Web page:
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For nearly the past four months, Facebook has had a live-streaming service that’s sought to rival what Periscope, Ustream, or YouTube offer. But the service has been limited to celebrities and those with verified profiles. Now, the social networking company has revealed that it’s testing its live video offering with more people.
Facebook hasn’t given a time frame for releasing this feature to the general public, but it’s not an easy thing to scale, according to a new engineering post. We do know that the company is starting with a “small percentage” of iPhone users within the U.S. If you’re one of the select few, you’ll notice a “Live Video” option in the “Update Status” dialog box within Facebook’s app — you won’t be using Facebook Mentions.
“Building live video for Facebook was a challenging exercise in engineering for scale,” wrote engineers Federico Larumbe and Abhishek Mathur. “With Live for Facebook Mentions, we had to solve for huge traffic spikes. Public figures on Facebook can have millions of followers all trying to watch a video at once; creating new tricks for load balancing became our goal.”
What’s interesting about this is that instead of starting with millions of users with relatively small audiences, Facebook instead chose a smaller group with big audiences. This obviously makes sense from a business perspective — by having thought leaders and influencers, like celebrities, using this tool, Facebook can generate more engagement and better adoption.
Preventing the “Thundering Herd”
So now that selected non-verified accounts will have access to live streaming, how is Facebook going to improve the service even further? By continuing to find ways to lower latency, of course. It claims to have already decreased latency by a few seconds, thanks to enabling what’s called RTMP (Real Time Messaging Protocol) playback, which is a system for delivering on-demand and live media.
With the incorporation of RTMP into the system, Facebook wanted to ensure the sharpest and most seamless live-streaming product on the market. Larumbe and Mathur explain that with RTMP, broadcasts are split into video and audio streams, each one further segmented into 4 KB chunks. When all is said and done, these small chunks contribute to smoother streaming across all components and reduce latency.
Prior to launching Live for Facebook Mentions, the company’s engineering team needed to deal with what’s referred to as a “Thundering Herd” problem. This occurs when too many requests hit the system at once, which could overwhelm it to the point that everyone’s live stream begins to lag, drop out, and even disconnect, causing bad experiences for all parties. Facebook was worried that this would happen with public figures like Vin Diesel.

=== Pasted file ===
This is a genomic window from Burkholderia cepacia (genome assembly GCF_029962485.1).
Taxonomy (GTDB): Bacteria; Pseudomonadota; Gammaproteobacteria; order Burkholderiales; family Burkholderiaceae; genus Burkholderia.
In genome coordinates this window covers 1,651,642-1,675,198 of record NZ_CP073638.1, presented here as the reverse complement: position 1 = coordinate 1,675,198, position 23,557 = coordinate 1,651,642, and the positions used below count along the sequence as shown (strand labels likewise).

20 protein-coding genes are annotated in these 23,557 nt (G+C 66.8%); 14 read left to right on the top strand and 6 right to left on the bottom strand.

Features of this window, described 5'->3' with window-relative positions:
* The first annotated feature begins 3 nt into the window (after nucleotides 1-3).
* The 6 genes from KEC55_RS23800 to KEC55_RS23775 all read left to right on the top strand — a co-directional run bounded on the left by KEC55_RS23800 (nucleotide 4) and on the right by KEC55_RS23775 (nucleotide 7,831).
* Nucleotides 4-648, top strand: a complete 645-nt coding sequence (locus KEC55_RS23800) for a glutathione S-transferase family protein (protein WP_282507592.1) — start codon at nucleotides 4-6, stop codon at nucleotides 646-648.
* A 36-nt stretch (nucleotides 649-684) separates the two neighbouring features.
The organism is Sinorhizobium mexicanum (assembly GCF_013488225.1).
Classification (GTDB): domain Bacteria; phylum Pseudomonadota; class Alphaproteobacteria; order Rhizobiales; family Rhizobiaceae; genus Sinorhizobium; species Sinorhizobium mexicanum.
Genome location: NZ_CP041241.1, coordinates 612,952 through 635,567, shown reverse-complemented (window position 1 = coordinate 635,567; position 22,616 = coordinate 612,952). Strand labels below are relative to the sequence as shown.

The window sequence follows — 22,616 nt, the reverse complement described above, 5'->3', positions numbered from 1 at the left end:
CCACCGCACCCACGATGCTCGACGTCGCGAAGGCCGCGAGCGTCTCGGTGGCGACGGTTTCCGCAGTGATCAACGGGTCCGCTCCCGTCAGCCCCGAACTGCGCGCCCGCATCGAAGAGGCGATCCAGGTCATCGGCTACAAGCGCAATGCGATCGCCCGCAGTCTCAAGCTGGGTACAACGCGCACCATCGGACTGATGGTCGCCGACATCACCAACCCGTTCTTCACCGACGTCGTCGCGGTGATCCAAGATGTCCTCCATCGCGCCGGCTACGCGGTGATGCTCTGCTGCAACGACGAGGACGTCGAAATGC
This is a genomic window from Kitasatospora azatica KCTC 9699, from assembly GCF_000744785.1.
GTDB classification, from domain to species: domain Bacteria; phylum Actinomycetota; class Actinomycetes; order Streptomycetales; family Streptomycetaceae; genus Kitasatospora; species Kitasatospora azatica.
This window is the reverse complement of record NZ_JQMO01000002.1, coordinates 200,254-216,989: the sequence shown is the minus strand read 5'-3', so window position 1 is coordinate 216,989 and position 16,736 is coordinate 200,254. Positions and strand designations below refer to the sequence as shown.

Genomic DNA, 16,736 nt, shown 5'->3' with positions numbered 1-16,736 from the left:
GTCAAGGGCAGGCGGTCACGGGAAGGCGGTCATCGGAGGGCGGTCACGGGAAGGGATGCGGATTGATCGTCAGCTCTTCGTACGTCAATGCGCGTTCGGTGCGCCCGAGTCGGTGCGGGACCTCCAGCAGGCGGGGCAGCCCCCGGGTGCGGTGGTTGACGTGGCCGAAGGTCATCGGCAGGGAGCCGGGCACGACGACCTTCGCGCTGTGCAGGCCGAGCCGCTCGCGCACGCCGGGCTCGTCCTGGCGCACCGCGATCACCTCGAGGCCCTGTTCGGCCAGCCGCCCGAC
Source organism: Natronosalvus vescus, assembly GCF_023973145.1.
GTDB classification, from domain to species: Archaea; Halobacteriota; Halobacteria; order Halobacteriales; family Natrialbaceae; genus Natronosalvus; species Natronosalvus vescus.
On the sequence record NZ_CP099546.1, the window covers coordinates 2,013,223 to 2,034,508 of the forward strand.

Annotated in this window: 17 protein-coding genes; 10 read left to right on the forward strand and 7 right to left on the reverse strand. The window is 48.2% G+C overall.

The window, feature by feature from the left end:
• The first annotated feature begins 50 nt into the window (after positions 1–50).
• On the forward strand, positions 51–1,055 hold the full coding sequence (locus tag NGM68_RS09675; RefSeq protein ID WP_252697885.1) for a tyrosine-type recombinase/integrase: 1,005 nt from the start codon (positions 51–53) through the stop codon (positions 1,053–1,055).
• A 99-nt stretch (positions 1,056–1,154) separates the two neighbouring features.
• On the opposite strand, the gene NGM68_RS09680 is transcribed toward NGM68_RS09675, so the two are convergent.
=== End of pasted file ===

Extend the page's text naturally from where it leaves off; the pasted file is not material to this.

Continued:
Facebook is planning for millions of users to take advantage of live video, and while they may not have large audiences, the frequency with which they broadcast could cause problems within the network. Plus there’s the possibility of a larger-than-normal volume of users at one time. Imagine if this feature is opened to all of the social network’s 1.55 billion monthly active users and a large number of them are at a major sporting or news event and decide to live stream it to the world. What Facebook will have to deal with is not only the enormous amount of video coming in, but also the interactions that will be taking place with comments, Likes, and more.
Producing the next Facebook video star
Facebook has been making some inroads in terms of providing tools for video creators. With live broadcasting, the company is setting out to rival YouTube and increase the amount of video on its site. Who knows if the star phenomenon we’ve seen with YouTube will happen with Facebook Live. It’s already happened on Vine, as popular creators are highly sought after for sponsorships.
There are more than 8 billion daily video views on Facebook, and the eventual rollout of live streaming will certainly affect that statistic. It’ll be interesting to see what that number is next quarter or the one after that.
Facebook has not provided a timetable for the full rollout of Live for Facebook Mentions, but if this latest expansion shows positive results and doesn’t hinder the system, it could happen in 2016.
New collages for citizen journalists
If live broadcasting wasn’t enough, those that fancy themselves a citizen journalist can take advantage of a new collage feature that lets you organize your photos and videos into a scrolling, moving collage. Facebook said that you need only tap on Photo where you’ll see the most recent moments from your camera roll. They’ll be organized into collages based on when and where they were taken.
This may seem like a mimic of Instagram’s Layouts app, but it’s with movement and a different fixed structure. Collages can be edited to fit your needs. They’ll be available on iPhone today with Android support coming early next year.
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